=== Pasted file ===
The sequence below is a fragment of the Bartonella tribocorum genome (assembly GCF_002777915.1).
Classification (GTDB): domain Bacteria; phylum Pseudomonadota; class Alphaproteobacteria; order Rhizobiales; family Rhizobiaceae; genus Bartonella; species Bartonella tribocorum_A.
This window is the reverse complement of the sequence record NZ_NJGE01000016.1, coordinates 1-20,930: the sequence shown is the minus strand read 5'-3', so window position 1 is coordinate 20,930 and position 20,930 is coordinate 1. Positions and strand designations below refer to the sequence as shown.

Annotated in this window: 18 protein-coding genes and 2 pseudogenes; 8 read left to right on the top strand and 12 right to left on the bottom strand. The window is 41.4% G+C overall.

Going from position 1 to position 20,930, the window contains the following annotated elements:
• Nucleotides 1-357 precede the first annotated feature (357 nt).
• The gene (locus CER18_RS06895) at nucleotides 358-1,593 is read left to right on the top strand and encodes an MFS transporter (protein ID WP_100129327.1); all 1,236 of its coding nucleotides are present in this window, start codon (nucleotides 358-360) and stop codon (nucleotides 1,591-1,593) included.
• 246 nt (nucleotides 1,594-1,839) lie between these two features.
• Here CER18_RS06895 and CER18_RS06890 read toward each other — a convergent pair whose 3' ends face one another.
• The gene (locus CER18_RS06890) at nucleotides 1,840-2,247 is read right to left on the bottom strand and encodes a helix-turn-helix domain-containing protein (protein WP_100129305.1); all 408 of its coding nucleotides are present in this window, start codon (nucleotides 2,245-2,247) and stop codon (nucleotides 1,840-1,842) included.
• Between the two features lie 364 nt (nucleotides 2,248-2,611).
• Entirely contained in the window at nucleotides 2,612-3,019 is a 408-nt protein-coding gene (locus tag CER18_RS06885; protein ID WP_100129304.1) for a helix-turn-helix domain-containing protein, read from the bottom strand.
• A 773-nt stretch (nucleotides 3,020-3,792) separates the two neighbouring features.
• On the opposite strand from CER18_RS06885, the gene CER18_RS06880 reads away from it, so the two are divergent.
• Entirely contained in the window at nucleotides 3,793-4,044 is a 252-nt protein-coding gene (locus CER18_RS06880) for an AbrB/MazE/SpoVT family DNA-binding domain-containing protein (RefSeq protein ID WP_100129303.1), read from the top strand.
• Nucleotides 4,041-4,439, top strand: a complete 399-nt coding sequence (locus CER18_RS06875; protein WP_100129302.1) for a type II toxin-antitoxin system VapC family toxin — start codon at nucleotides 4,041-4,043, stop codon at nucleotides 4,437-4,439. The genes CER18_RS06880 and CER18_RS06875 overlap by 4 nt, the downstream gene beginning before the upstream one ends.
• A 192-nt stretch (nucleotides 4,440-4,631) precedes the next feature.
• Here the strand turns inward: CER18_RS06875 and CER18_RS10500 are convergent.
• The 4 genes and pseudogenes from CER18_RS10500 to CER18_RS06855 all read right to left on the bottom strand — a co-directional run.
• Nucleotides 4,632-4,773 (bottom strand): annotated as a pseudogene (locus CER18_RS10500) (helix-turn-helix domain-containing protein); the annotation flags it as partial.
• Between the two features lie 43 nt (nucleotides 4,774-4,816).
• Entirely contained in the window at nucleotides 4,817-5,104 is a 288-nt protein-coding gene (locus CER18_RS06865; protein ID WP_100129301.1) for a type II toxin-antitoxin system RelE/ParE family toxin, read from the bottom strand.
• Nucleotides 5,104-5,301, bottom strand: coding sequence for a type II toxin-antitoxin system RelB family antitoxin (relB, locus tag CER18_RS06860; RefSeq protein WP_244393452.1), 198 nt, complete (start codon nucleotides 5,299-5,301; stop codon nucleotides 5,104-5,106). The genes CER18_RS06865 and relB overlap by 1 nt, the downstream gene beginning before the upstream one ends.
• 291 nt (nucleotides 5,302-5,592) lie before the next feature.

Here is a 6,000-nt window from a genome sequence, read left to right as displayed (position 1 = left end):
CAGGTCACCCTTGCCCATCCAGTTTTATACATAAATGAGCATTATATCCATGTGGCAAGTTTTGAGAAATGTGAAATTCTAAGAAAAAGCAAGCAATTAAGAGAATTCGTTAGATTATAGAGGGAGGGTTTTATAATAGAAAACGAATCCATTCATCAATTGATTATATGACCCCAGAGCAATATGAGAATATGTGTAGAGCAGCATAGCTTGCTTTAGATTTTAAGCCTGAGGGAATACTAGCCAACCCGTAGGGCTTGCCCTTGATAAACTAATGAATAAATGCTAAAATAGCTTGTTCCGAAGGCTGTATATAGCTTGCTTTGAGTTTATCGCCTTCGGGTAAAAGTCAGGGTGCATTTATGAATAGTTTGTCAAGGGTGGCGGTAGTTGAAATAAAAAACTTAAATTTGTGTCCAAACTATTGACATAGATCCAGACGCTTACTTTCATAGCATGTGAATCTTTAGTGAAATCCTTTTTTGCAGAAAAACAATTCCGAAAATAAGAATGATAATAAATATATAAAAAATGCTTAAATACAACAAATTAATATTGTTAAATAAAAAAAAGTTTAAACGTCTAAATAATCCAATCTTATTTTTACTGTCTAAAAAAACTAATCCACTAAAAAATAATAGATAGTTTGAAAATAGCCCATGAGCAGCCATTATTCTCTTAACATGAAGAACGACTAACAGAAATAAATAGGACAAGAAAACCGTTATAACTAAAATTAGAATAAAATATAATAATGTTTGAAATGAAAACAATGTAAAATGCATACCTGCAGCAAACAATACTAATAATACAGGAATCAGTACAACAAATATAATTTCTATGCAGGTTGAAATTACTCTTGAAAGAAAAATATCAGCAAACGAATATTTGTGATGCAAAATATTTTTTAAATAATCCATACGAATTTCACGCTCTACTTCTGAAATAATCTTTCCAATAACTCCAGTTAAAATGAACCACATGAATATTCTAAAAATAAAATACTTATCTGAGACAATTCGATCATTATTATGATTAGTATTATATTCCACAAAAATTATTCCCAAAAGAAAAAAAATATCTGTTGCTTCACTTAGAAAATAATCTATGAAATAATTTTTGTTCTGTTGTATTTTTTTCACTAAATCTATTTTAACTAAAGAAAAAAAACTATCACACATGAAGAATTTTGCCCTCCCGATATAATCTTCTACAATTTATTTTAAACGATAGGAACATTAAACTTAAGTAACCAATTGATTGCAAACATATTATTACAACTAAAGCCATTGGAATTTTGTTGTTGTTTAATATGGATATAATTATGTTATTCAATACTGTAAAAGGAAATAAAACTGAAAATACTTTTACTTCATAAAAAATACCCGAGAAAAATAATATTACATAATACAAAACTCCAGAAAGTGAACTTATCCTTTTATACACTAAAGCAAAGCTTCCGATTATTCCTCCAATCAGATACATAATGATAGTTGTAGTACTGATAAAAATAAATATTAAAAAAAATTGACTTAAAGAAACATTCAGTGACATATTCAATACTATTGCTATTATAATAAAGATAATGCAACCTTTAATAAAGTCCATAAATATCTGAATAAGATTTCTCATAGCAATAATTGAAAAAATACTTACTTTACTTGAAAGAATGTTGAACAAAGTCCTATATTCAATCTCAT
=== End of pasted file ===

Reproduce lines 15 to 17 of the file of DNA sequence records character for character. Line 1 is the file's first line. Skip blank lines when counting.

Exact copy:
• Entirely contained in the window at nucleotides 3,793-4,044 is a 252-nt protein-coding gene (locus CER18_RS06880) for an AbrB/MazE/SpoVT family DNA-binding domain-containing protein (RefSeq protein ID WP_100129303.1), read from the top strand.
• Nucleotides 4,041-4,439, top strand: a complete 399-nt coding sequence (locus CER18_RS06875; protein WP_100129302.1) for a type II toxin-antitoxin system VapC family toxin — start codon at nucleotides 4,041-4,043, stop codon at nucleotides 4,437-4,439. The genes CER18_RS06880 and CER18_RS06875 overlap by 4 nt, the downstream gene beginning before the upstream one ends.
• A 192-nt stretch (nucleotides 4,440-4,631) precedes the next feature.